There’s a lot of talk about “respect” and “civility” at the moment. In case you were unaware, Australia’s federal parliament is trying to decide whether literally every Australian should get to vote on same-sex marriage. In Australian political discourse this kind of vote is called a plebiscite.
There’s something particularly emotive about the plebiscite. It feels like a public opinion poll on whether LGBTI people have a legitimate place in society, so it’s no wonder everyone is keen to appear polite and reasonable. The stakes are too high to be accused of foul play.
Earlier today I had a bit of at Twitter conversation with Josh Taylor from Crikey, about Dr David and Ros Phillips from FamilyVoice, who I know from the annual Australasian Religious Press Association (ARPA) conferences.
— Rohan Salmond (@RJSalmond) September 28, 2016
It’s true, they are unfailingly polite. They’re softly spoken, sweet and kind. Your heart warms to see them together because their love for each other is obvious. And yet they would eagerly throw me under the metaphorical bus in the continuation of their social agenda.
BuzzFeed reporter Lane Sainty experienced this too when she attended the launch of Dr David van Gend’s book, Stealing From A Child: The Injustice Of ‘Marriage Equality’. Her piece recounting the experience, published today, is well worth a read.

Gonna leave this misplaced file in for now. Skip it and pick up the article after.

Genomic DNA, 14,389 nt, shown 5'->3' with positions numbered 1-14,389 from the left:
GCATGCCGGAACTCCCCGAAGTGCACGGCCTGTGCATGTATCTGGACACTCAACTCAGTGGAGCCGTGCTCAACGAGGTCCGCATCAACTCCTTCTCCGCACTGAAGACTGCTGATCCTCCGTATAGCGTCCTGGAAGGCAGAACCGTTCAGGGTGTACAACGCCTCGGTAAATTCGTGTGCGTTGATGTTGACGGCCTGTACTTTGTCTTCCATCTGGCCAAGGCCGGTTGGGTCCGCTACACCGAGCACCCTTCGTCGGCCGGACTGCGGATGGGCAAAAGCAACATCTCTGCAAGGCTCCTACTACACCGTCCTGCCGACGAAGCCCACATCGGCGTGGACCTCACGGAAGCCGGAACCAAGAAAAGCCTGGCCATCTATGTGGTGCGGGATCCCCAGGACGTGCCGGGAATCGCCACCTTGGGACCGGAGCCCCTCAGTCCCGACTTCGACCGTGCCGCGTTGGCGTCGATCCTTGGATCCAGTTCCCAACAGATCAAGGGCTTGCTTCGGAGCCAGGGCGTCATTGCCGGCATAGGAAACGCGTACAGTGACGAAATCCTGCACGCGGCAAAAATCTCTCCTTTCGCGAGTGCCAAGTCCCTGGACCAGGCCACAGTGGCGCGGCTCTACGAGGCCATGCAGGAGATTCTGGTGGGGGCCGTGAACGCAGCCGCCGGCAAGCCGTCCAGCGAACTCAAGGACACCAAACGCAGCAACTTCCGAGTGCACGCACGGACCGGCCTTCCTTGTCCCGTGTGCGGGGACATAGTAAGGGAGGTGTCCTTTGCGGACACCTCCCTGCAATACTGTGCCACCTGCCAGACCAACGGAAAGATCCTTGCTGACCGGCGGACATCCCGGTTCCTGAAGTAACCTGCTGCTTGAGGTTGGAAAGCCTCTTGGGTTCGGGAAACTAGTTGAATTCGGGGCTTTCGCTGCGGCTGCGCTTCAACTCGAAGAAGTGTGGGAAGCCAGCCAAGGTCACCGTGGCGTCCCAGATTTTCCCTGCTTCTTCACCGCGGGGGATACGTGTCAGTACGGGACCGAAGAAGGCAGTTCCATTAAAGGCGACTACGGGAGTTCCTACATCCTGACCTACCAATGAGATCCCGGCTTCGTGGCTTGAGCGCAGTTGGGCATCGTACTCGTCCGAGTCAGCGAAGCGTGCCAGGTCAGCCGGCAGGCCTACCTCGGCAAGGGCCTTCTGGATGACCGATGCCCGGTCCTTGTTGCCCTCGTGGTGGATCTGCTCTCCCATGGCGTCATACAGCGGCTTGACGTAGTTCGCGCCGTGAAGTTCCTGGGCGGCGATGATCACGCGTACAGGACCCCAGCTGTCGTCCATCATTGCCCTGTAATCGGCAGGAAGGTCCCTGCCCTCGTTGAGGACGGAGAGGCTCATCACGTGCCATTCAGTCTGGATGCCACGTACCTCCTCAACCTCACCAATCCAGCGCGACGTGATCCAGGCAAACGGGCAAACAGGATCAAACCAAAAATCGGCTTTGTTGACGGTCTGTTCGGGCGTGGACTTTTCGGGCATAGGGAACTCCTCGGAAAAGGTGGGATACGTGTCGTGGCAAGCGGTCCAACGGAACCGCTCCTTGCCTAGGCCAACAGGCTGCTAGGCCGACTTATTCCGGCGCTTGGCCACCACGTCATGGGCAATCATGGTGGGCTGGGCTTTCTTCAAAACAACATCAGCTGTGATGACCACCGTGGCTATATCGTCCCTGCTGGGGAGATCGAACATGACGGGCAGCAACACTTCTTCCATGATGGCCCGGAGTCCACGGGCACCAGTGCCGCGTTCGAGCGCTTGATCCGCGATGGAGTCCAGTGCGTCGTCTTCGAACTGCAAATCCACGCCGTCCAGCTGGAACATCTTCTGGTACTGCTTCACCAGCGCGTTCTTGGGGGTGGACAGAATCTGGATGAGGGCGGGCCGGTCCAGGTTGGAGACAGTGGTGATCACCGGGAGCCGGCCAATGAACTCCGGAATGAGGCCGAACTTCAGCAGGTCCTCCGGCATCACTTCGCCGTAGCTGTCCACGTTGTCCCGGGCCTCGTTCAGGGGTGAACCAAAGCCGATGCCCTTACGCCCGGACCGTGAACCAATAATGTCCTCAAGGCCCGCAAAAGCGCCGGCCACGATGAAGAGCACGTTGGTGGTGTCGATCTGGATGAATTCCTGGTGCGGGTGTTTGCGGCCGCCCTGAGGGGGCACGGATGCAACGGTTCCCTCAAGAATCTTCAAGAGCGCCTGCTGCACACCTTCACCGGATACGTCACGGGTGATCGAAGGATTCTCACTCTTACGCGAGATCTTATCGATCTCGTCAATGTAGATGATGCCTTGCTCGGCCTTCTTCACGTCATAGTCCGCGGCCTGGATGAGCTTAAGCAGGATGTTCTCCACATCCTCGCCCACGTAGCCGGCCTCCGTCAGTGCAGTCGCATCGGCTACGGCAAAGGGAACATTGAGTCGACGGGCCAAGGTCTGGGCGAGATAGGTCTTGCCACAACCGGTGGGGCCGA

When introducing the enabling legislation for the plebiscite, the prime minister, Malcolm Turnbull said holding a plebiscite “respects [the Australian people’s] intelligence, their civility, their capacity to express and make a decision and above all, it respects the fact that each and every one of them can have a say.”
It’s as if regardless of what you say it is inherently worthy of respect so long as you are polite about it. Further, so long as you heed the pleasantries of regular face-to-face interaction, your actions appear to be irrelevant.
There’s no inherent connection between politeness and goodness, or that a civil discussion is really being conducted in good faith. It seems self-evident to me, but I’ve lost count of the times I’ve heard “but they’re so nice!” used to excuse appalling behaviour elsewhere.
Niceness means nothing. What good is niceness if that person won’t stick up for vulnerable people when they really need it? Worse, what good is niceness if that person is going to actively work against your wellbeing?
It makes me think of the Parable of the Two Sons, in which a father asks his two sons to work in his vineyard that day. The first says no, but later thinks better of it and goes. The second says yes, but never gets around to it. Which one actually did what his father wanted? I think about this parable often.
Not that we should go out of our way to be abrasive or rude, but respectful dialogue and sweet words don’t necessarily produce outcomes. In fact, insincere platitudes mask apathetic and obstructive behaviour. I’m seeing a lot of this from our parliamentarians in this debate, and I’ve had enough.
Overlooking someone’s civility to point that out might not be nice, but it is necessary.